The last panel saw the likes of Seymour Stein, Loog Oldham and Alan McGee hand down the wisdom of their long music careers. They are all driven by the same sort of insane enthusiasm for music and its fast-changing surroundings, making this discussion thrilling to watch.

The fact that Seymour Stein, signer of Madonna and the Ramones, can talk as easily about music from 1952 as from 2008, and is enthralled by Babycakes T shirts, tells the real story of In the City.

This is where In the City really works: in the unlikely collisions between old and new, the veterans buzzing about the bands, the music that is the lifeblood of the whole event. As someone points out, as a musician you're only three minutes away from making it.

It's an optimistic note to end a conference dominated by the downloading debate, but it's a note that underlines the power of music. Despite everything – the credit crunch, the internet uncertainty, the Arma-fucking-geddon – the three minute thrill is still at the heart and soul of pop.

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10 comments so far, continue the conversation, write a comment.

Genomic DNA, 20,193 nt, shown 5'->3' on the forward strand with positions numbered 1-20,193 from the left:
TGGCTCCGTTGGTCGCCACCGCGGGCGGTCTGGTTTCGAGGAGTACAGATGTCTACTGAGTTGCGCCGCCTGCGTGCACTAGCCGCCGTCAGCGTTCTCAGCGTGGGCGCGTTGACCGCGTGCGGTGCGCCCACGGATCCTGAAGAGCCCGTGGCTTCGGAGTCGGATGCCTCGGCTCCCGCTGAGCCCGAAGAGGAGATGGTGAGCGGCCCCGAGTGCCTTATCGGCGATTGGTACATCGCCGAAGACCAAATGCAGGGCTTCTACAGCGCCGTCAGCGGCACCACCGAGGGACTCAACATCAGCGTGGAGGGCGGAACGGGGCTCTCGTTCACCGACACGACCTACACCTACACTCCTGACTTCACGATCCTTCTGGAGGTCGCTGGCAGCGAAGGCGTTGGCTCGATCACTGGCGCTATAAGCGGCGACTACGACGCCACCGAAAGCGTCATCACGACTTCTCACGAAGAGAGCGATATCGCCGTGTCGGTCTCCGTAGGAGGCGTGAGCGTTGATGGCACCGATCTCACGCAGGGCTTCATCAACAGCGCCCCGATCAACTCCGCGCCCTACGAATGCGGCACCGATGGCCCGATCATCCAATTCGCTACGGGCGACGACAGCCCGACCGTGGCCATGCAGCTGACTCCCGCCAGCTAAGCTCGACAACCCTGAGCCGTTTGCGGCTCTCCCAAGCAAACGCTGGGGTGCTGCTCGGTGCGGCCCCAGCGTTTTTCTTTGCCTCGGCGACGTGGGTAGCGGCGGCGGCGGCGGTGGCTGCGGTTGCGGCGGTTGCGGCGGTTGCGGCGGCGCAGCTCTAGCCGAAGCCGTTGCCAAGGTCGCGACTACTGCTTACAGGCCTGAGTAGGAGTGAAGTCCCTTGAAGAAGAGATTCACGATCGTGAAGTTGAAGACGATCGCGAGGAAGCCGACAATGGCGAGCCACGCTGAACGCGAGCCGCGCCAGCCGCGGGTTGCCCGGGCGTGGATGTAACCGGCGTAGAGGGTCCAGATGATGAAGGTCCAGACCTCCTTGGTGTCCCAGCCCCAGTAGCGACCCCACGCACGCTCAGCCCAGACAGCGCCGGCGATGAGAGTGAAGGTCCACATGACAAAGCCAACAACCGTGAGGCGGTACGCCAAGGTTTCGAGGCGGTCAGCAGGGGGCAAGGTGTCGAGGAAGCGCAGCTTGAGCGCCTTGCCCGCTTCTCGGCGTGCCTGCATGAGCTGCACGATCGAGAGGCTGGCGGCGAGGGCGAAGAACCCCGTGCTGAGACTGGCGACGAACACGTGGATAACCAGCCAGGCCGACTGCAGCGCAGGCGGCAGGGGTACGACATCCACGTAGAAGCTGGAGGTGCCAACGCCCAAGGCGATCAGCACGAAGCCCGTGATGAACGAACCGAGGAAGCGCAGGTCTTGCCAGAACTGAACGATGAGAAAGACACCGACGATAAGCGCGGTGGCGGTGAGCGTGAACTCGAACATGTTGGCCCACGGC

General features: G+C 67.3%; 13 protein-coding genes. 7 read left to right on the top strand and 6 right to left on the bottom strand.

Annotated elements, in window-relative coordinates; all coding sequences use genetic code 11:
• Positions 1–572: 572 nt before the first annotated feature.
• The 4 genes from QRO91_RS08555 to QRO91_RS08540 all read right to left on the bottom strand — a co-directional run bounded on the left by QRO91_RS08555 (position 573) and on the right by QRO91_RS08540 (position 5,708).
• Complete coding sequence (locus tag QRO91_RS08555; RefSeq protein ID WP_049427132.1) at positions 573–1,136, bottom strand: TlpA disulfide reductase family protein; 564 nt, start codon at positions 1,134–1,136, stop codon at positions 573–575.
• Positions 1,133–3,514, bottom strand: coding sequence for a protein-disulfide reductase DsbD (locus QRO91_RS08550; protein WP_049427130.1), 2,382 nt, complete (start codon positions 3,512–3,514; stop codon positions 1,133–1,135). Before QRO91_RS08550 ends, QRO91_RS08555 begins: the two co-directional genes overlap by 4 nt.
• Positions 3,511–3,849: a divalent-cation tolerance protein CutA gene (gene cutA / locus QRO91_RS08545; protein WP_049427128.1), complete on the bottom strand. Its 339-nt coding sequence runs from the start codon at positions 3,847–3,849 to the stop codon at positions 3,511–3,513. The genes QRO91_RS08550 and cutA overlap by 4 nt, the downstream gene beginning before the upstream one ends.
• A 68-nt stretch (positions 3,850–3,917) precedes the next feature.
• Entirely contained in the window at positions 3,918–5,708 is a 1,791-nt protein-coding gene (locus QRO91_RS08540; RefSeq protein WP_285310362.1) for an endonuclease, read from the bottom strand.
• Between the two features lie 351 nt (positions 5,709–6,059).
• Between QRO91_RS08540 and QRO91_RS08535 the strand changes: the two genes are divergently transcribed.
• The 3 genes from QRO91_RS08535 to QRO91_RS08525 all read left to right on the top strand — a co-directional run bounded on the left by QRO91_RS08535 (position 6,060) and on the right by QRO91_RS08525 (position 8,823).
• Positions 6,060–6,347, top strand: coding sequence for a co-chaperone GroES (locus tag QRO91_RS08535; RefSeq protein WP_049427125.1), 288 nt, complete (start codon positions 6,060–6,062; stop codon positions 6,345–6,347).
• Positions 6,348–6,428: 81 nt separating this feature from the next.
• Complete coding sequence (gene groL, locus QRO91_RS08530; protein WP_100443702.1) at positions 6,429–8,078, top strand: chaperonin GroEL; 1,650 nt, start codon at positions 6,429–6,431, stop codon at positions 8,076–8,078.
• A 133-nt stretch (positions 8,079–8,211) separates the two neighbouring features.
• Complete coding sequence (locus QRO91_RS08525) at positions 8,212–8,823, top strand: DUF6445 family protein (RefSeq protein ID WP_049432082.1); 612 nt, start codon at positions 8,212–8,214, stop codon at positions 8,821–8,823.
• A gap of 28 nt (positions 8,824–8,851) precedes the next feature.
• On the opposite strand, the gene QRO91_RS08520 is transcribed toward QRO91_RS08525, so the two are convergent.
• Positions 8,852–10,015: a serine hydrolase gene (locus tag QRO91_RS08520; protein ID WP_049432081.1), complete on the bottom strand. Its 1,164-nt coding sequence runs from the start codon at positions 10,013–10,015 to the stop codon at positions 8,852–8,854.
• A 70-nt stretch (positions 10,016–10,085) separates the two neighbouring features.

hypebubbleburstOctober 9th 2008.

In the City?...MehJohn Robb - there's more to music than Manchester.

philOctober 9th 2008.

the vortex , i caught them at the academy amazing , then twice at moho and they blew the roof off, this band are going to be MASSIVE.

AnonymousOctober 9th 2008.

1913 ? surely some mistake by j.robb ! i was at that gig,the return of oasis again.local bands take note we are fed up with people reviving noel and liams music . 1913 very boring band !!!

FionaOctober 9th 2008.

Anyone who has 'issues' with bands having influences are clearly not acquainted with the history of music. It is ridiculous to make bad reviews for a band who are compared to Oasis and Primal Scream on a regular basis, when they were at the forefront of their genre of music. The Vortex are what they are and everyone with tickets at the sold out gigs are clearly not complaining - not to mention the growing number of supporters throughout the country, including some serious music moguls. They do what they do pretty damn well if you ask me!